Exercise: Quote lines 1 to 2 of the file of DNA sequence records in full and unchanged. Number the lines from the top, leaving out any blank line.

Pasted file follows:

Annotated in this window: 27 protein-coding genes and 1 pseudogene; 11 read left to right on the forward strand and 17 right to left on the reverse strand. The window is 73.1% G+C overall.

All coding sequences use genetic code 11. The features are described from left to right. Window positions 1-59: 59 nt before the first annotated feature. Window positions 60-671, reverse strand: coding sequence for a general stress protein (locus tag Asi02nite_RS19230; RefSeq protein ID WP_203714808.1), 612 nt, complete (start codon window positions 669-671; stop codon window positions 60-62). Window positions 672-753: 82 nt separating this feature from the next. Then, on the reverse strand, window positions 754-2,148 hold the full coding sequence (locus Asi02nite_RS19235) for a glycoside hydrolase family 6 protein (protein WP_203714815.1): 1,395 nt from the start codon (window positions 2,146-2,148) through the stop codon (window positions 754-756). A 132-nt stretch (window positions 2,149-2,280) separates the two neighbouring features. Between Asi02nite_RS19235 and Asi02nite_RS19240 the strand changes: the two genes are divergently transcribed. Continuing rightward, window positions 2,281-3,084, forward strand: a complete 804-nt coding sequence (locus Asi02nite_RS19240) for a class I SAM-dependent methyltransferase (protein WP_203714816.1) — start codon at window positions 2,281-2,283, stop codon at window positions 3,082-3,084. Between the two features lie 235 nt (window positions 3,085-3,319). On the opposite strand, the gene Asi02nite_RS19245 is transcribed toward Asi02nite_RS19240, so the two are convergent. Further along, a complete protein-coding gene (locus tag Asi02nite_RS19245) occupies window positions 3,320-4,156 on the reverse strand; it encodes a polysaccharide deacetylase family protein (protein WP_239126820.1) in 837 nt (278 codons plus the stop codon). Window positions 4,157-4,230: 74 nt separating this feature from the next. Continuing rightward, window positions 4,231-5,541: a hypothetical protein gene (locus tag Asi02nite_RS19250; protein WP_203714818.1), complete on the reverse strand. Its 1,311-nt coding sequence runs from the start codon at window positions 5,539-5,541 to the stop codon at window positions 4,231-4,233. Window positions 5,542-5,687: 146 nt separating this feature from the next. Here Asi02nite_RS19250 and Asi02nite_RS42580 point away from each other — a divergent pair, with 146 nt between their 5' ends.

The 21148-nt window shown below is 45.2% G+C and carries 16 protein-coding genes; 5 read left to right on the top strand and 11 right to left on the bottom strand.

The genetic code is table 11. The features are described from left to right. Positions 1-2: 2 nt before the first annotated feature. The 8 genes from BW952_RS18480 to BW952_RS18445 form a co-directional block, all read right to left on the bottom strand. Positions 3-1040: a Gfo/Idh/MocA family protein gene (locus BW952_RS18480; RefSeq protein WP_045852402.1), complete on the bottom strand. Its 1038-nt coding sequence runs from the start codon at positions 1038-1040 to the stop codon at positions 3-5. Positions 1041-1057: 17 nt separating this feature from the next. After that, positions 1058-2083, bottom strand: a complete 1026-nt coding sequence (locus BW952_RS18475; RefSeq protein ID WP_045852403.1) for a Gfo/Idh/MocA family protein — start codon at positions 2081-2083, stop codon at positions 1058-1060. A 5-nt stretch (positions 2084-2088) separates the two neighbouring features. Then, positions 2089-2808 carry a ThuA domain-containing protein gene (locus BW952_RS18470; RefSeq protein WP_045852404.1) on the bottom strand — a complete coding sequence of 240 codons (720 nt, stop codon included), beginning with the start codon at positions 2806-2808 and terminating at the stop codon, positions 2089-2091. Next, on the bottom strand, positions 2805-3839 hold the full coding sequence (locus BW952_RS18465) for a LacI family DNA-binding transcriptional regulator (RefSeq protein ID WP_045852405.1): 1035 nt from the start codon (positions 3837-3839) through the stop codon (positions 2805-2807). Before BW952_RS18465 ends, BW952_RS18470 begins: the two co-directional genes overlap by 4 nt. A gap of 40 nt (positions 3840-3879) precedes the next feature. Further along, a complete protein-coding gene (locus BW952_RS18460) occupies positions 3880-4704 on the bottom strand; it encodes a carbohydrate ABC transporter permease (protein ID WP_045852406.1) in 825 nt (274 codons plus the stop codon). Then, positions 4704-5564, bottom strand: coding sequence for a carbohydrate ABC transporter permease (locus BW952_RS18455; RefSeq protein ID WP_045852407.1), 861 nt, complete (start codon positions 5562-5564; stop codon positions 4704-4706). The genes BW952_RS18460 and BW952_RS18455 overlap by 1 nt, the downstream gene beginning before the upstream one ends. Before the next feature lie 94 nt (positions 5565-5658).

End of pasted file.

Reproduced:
Annotated in this window: 27 protein-coding genes and 1 pseudogene; 11 read left to right on the forward strand and 17 right to left on the reverse strand. The window is 73.1% G+C overall.

All coding sequences use genetic code 11. The features are described from left to right. Window positions 1-59: 59 nt before the first annotated feature. Window positions 60-671, reverse strand: coding sequence for a general stress protein (locus tag Asi02nite_RS19230; RefSeq protein ID WP_203714808.1), 612 nt, complete (start codon window positions 669-671; stop codon window positions 60-62). Window positions 672-753: 82 nt separating this feature from the next. Then, on the reverse strand, window positions 754-2,148 hold the full coding sequence (locus Asi02nite_RS19235) for a glycoside hydrolase family 6 protein (protein WP_203714815.1): 1,395 nt from the start codon (window positions 2,146-2,148) through the stop codon (window positions 754-756). A 132-nt stretch (window positions 2,149-2,280) separates the two neighbouring features. Between Asi02nite_RS19235 and Asi02nite_RS19240 the strand changes: the two genes are divergently transcribed. Continuing rightward, window positions 2,281-3,084, forward strand: a complete 804-nt coding sequence (locus Asi02nite_RS19240) for a class I SAM-dependent methyltransferase (protein WP_203714816.1) — start codon at window positions 2,281-2,283, stop codon at window positions 3,082-3,084. Between the two features lie 235 nt (window positions 3,085-3,319). On the opposite strand, the gene Asi02nite_RS19245 is transcribed toward Asi02nite_RS19240, so the two are convergent. Further along, a complete protein-coding gene (locus tag Asi02nite_RS19245) occupies window positions 3,320-4,156 on the reverse strand; it encodes a polysaccharide deacetylase family protein (protein WP_239126820.1) in 837 nt (278 codons plus the stop codon). Window positions 4,157-4,230: 74 nt separating this feature from the next. Continuing rightward, window positions 4,231-5,541: a hypothetical protein gene (locus tag Asi02nite_RS19250; protein WP_203714818.1), complete on the reverse strand. Its 1,311-nt coding sequence runs from the start codon at window positions 5,539-5,541 to the stop codon at window positions 4,231-4,233. Window positions 5,542-5,687: 146 nt separating this feature from the next. Here Asi02nite_RS19250 and Asi02nite_RS42580 point away from each other — a divergent pair, with 146 nt between their 5' ends.